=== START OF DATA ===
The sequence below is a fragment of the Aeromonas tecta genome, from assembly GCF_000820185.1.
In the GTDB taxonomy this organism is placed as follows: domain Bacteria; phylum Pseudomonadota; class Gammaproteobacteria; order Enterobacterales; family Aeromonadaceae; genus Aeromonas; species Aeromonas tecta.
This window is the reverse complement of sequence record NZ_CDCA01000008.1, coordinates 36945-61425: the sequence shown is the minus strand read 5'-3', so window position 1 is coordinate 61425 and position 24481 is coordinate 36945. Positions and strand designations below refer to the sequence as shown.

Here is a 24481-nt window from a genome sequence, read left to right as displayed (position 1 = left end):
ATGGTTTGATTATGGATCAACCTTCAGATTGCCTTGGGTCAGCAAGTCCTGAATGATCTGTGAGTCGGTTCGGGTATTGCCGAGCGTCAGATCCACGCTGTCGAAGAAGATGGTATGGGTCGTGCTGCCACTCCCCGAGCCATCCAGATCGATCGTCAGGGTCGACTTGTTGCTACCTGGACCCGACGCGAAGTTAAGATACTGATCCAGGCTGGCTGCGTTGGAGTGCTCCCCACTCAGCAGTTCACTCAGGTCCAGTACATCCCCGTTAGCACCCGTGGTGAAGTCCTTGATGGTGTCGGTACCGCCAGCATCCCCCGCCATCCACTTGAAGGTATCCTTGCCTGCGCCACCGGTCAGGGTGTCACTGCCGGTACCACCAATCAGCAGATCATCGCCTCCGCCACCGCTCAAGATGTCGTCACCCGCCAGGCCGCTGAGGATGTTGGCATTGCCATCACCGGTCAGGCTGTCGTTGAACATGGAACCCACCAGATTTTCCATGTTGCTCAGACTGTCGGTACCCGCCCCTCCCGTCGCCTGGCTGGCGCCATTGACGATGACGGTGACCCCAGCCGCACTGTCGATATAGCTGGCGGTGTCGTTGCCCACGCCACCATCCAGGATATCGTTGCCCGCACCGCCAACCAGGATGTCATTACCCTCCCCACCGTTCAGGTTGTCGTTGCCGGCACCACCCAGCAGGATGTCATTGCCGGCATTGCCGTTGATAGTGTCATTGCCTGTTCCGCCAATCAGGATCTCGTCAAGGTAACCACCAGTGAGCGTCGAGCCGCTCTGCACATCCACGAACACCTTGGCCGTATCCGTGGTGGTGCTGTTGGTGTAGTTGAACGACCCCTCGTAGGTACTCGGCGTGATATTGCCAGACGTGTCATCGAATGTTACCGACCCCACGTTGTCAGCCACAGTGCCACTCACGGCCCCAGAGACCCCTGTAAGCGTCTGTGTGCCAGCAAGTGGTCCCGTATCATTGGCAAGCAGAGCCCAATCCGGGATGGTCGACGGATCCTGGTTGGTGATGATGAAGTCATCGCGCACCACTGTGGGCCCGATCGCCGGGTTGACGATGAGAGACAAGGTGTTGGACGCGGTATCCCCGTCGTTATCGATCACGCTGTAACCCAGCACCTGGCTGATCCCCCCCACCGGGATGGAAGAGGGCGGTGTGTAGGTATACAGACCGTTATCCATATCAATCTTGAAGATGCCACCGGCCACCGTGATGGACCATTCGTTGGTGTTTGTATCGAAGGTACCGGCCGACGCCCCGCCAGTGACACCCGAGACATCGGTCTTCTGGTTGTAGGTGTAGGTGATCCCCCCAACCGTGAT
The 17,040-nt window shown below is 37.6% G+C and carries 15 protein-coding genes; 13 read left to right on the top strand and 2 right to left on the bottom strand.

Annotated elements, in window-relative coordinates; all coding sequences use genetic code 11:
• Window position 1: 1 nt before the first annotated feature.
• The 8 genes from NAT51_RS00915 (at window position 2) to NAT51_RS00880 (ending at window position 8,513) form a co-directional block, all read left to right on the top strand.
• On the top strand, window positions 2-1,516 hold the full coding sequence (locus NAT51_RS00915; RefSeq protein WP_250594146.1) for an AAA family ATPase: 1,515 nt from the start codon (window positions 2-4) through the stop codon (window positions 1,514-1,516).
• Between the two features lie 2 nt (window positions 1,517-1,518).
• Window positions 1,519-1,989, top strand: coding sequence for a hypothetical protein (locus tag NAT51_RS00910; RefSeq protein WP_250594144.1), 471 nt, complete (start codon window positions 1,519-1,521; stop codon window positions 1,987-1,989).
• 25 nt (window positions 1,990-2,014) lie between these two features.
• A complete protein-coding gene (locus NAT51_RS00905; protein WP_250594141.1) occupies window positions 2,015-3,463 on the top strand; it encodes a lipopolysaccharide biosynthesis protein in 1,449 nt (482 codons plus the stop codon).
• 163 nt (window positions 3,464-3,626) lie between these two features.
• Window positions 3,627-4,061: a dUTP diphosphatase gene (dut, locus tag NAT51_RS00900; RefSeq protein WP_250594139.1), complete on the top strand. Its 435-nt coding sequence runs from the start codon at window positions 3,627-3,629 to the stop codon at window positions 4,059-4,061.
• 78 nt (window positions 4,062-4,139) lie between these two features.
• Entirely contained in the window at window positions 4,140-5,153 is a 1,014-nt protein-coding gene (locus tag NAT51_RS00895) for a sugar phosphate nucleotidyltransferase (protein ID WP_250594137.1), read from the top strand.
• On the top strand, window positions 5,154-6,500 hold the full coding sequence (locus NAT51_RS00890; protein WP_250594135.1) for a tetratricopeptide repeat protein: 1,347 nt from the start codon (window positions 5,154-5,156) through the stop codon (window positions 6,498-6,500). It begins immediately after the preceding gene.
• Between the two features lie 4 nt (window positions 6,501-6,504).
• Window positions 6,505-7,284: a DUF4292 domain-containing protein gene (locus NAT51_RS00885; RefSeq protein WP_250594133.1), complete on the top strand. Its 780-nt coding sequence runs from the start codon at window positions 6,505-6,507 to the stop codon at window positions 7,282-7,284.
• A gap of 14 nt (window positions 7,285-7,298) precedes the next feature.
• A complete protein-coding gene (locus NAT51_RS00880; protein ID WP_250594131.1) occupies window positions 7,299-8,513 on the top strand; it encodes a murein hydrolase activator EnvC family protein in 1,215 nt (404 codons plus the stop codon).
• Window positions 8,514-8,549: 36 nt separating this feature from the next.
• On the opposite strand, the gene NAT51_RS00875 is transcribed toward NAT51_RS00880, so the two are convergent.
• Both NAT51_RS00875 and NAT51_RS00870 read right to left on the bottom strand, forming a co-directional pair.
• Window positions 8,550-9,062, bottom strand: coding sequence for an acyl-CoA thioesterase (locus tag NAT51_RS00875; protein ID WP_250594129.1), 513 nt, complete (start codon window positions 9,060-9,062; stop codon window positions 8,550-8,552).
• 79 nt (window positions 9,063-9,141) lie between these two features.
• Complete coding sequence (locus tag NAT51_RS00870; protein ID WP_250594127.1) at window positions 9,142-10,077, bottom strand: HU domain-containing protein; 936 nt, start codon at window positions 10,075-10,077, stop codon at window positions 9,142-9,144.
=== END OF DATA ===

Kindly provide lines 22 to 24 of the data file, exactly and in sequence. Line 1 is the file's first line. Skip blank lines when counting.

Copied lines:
• A gap of 14 nt (window positions 7,285-7,298) precedes the next feature.
• A complete protein-coding gene (locus NAT51_RS00880; protein ID WP_250594131.1) occupies window positions 7,299-8,513 on the top strand; it encodes a murein hydrolase activator EnvC family protein in 1,215 nt (404 codons plus the stop codon).
• Window positions 8,514-8,549: 36 nt separating this feature from the next.